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Dyslexic Math Help

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    Dyslexic Math Help

    Hello, friends. I have been scouring the message boards and soaking up all I can and also been in contact with Cheryl (she has been so awesome) about my son, but I want to gather some feedback on what others might have done in similar situations. I have a 13 yo son with severe dyslexia. He is in the 8th grade this year. Per Cheryl's suggestions and assessments, we will be starting our Simply Classical journey in January....we will be starting with some things to acclimate him in the fall when he will hopefully be starting a full core for his freshman year. My concern is his math. When I did a Rod and Staff assessment for him, it showed he should start at Grade 4. I just KNOW he will feel incredibly defeated if that is the route I choose to go. He's great with mental math and understands concepts, but as is the nature of dyslexia, he hasn't mastered much of anything and some days it's like we are starting all over again. His working memory is a huge struggle. SO, I guess my question is, what should I do? I actually ordered Ray's Arithmetic (the first 2 books and the manual) because it was recommended in the back of Cheryl's book and it doesn't have grade levels. I have heard great things about it. ALSO, I know I shouldn't be concerned, but I worry because he's so far behind (or what they say is behind) going into his freshman year. It just worries me. He's brilliant in so many ways and exceptionally gifted musically, but there are just things he NEEDS TO KNOW and I worry about that. We are starting First Form Latin in January and I am really hopeful that he will do well and gain some confidence in his abilities. The other side to this coin is that he just doesn't care or have the drive to push himself, which is crucial in any learning, I believe.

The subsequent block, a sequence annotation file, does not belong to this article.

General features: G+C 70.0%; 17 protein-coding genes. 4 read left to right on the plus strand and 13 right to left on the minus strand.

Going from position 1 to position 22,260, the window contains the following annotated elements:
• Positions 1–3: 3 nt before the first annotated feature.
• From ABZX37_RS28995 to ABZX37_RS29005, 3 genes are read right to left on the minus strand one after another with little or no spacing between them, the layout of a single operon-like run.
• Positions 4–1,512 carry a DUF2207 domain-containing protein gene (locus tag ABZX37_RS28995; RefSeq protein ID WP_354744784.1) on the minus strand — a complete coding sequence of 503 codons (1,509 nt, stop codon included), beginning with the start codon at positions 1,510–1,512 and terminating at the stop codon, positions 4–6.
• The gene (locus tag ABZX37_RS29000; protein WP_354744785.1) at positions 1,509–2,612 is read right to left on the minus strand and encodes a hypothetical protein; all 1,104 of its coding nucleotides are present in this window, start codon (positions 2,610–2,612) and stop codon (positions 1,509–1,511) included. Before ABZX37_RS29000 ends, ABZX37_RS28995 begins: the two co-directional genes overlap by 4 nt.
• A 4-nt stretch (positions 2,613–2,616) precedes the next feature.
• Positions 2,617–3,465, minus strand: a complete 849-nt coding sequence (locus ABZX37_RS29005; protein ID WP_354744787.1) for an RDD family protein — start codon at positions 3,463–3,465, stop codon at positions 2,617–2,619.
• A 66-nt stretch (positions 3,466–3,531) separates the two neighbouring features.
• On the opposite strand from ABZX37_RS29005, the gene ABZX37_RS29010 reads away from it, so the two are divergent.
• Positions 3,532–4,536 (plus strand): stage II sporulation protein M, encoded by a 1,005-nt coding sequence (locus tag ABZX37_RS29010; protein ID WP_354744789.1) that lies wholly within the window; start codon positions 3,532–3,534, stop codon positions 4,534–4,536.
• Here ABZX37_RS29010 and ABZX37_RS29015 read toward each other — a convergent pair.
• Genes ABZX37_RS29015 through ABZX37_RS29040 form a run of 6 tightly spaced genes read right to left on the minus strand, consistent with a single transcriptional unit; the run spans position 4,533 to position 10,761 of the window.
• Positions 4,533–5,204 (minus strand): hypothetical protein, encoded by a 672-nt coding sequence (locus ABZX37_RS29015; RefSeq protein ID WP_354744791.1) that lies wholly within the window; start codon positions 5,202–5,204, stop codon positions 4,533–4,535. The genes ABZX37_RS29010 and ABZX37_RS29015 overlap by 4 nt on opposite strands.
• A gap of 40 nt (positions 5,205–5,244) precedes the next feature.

I know this is kind of a scattered post, but I hope you get the gist of my concerns!!!!! Thank you ahead of time for any insights!

    #2
    Hi Andrea!